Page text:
RELEASE DATE: November 16 (in limited release and on Netflix) DIRECTOR: Daniel Goldhaber CAST: Madeline Brewer, Patch Darragh, Melora Walters
One of the best Twilight Zone stories — in both the original show and its mid-‘80s reincarnation — was the one about the guy who accidentally calls his own telephone number, and is shocked when he picks up on the other end. Director Goldhaber and screenwriter Isa Mazzei give that concept a 21st century spin with this story of a webcam performer (Brewer, brilliant) who wakes up one morning and discovers she can no longer access her channel and audience — and someone who looks and sounds exactly like her has taken it over. It’s a tricky role for Brewer, who has to play both selfish and sympathetic, often simultaneously; she becomes aware of her contradictions as she spends quite a bit of time (probably too much) in the act of watching herself. Dark and disturbing, with a portrait of cam-girl culture that seems verrrrry authentic.
At Eternity’s Gate
RELEASE DATE: November 16 DIRECTOR: Julian Schnabel CAST: Willem Dafoe, Rupert Friend, Oscar Isaac
Dafoe is passionate and heartbreaking as Vincent van Gogh in a tightly-focused biopic that begins with its subject on the edge of madness, and follows him as he tumbles right over. The endless source of the artist’s frustration and alienation is his certainty that he sees the world differently than everyone else, and only wanted his paintings to bridge that gap; director Julian Schnabel uses his own background as a visual artist to push color temperatures and frame compositions to similarly reflect Van Gogh’s unique perspective. But more importantly, he conveys his inside knowledge of the nervous moments of wandering and contemplating, before the work begins, waiting for inspiration to strike. It probably takes an artist to know an artist so well, and this inspired pairing of director and subject results in one of the more convincing portraits of that temperament.
RELEASE DATE: November 23 DIRECTOR: Hirokazu Koreeda CAST: Kirin Kiki, Lily Franky, Sôsuke Ikematsu
“Can you find your way home by yourself?” they ask the little girl, whom they took in a couple of days earlier, as casually as the items they lifted from the grocery store for that evening’s dinner. And when she doesn’t, they shrug and keep her around; after all, she came from what sure sounded like an abusive household, so is it really kidnapping if the child is living a better life? It turns out it is, and the way Shoplifters shifts, rather suddenly, from a gentle survival story to something far more sinister is one of the many fine qualities of Koreeda’s Palme d’Or winner. It’s also a film that offsets its portraiture of casual crime and near poverty with moments of genuine warmth and images of astonishing melancholy; this is a major work in a deliberately minor key, full of deeply felt scenes and characters who hide profound secrets under a sheen of good cheer.
RELEASE DATE: November 23 DIRECTOR: Yorgos Lanthimos CAST: Emma Stone, Rachel Weisz, Olivia Colman
The latest from Lanthimos (Dogtooth, The Lobster) contains his most direct commentary on class — particularly early on, when the members of the royal court feast and frolic in grotesque slow-motion, images that are sharply contrasted with new servant Abigail (Stone) sleeping on the floor and taking a group cold-water “shower” with a single bar of shared soap. Of course, it helps that it’s a tale of British history, set in the court of Queen Anne (Colman), and detailing the ways in which cunning and resourceful Abigail first used her cousin Sarah (Weisz) to elevate her position, and then usurped Sarah as the Queen’s lover and trusted advisor. The dialogue is cutting, brutal, and ruthless (Weisz, in particular, wields it like a sharp-shooter), and it often plays like a nastier Dangerous Liaisons, framed and lit like Barry Lyndon. Both, of course, are intended as the highest compliment.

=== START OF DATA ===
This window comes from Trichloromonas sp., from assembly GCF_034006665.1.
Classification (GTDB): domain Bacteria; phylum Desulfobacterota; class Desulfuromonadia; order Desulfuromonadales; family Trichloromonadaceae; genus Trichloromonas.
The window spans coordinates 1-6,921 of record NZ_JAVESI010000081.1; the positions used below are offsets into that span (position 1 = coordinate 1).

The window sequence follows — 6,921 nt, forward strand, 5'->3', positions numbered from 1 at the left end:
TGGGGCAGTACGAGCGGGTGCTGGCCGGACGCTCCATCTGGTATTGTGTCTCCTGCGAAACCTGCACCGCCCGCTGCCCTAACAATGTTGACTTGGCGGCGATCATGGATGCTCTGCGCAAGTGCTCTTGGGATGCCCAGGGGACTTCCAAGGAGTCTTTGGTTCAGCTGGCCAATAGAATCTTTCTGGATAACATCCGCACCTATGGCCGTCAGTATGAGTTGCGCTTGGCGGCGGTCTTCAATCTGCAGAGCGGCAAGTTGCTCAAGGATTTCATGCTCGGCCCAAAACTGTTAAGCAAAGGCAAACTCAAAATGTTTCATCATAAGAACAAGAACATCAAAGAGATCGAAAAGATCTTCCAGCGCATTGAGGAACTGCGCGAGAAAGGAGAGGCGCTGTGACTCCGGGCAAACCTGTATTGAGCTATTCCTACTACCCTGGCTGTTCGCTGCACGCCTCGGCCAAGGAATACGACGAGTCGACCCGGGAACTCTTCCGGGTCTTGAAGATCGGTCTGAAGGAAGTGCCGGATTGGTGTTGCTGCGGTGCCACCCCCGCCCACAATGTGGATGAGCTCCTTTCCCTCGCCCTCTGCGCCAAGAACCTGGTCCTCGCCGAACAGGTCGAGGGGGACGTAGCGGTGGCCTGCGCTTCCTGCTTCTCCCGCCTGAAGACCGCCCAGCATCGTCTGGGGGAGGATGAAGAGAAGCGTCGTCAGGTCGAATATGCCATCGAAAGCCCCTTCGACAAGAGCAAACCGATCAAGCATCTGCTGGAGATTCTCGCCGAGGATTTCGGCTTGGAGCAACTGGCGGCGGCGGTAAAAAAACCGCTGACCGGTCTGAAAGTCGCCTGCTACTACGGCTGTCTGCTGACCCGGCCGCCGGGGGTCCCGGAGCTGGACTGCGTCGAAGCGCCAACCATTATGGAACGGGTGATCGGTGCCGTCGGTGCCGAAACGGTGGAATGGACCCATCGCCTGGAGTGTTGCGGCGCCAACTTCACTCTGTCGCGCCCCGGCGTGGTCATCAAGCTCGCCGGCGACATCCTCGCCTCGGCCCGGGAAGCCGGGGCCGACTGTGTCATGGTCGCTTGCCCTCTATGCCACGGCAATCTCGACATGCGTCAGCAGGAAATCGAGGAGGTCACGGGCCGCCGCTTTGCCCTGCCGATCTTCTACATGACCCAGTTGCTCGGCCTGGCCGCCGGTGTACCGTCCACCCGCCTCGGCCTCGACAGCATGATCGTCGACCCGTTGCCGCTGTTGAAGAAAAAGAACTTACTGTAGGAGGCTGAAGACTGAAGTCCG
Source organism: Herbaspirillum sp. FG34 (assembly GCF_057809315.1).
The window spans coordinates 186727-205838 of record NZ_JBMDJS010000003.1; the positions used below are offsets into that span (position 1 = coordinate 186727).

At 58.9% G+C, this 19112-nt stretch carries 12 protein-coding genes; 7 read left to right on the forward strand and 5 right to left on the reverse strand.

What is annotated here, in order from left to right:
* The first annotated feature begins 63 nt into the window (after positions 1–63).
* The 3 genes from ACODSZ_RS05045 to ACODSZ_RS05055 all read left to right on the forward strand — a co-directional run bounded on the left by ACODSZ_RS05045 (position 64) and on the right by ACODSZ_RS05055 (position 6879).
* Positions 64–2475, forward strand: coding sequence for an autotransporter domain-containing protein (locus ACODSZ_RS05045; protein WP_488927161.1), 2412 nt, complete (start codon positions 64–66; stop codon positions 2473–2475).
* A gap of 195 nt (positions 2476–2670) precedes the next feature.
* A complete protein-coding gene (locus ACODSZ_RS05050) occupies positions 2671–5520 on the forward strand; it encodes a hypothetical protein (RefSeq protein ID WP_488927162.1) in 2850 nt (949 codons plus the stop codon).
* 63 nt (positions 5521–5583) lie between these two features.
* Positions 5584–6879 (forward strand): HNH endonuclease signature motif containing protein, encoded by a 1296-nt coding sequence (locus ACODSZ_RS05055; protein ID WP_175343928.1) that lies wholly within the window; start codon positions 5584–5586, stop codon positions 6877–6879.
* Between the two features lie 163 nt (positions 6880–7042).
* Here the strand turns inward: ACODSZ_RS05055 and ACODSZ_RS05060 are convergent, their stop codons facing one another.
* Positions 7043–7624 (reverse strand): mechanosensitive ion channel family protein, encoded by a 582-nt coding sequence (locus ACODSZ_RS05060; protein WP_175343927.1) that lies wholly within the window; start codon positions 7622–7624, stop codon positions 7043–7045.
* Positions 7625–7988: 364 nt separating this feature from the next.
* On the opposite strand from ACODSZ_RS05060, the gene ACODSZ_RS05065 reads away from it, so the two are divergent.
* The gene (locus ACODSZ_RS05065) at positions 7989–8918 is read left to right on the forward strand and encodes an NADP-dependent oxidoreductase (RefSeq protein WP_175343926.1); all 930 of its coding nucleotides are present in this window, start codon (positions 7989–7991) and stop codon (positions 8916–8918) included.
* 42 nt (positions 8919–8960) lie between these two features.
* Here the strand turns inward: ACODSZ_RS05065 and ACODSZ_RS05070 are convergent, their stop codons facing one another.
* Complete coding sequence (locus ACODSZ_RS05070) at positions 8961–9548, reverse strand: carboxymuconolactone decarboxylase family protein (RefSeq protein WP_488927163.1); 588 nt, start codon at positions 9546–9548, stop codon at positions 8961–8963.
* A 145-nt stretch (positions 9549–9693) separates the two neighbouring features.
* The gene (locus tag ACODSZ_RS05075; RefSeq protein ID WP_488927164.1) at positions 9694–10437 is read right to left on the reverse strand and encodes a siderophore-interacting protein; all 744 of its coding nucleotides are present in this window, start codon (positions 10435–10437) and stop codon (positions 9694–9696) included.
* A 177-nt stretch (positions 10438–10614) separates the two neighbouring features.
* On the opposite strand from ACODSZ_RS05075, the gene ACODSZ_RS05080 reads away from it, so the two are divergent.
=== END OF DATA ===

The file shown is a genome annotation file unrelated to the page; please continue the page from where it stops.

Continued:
Write When You Get Work
RELEASE DATE: November 23 DIRECTOR: Stacy Cochran CAST: Rachel Keller, Finn Wittrock, Emily Mortimer
The first words to appear on screen aren’t a credit or a production company logo, but a promise: “Shot on Kodak Film.” (The cinematographer is Oscar winner Robert Elswit.) And that’s appropriate; the filminess of the latest from writer/director Cochran (My New Gun) gives it weight and context, making it look like a lost late-‘80s/early-‘90s indie, something like Spike of Bensonhurst or Just Another Girl on the IRT. Trouble is, the weirdly retrograde script makes it feel like a leftover from that era as well, romanticizing a “courtship” that should probably end with a restraining order rather than a walk into the sunset. That said, the filmmaking is sturdy and it boasts a solid cast — with a standout performance by Mortimer, who plays her freaked-out financier’s wife as a bundle of frayed nerves.
If Beale Street Could Talk
RELEASE DATE: November 23 DIRECTOR: Barry Jenkins CAST: KiKi Layne, Stephan James, Regina King
Beale Street is in New Orleans and Barry Jenkins’ latest is set in Harlem, but that doesn’t matter much; the opening quote from James Baldwin, who wrote the novel it’s taken from, explains that Beale Street is less of a place than an idea, a location for the lives and loves of black people in every city. The film — which perfectly fuses the voices of its two creators — concerns a young couple in love, and the trials they face. Jenkins’ images soar in time with the swells of the score, and the actors gaze into his camera with an emotional immediacy that’s downright transportive. Every performance lands, but special praise is due to the heart-melting work of Regina King; every moment, every gesture, is imbued with immeasurable love and wisdom. As is the movie itself.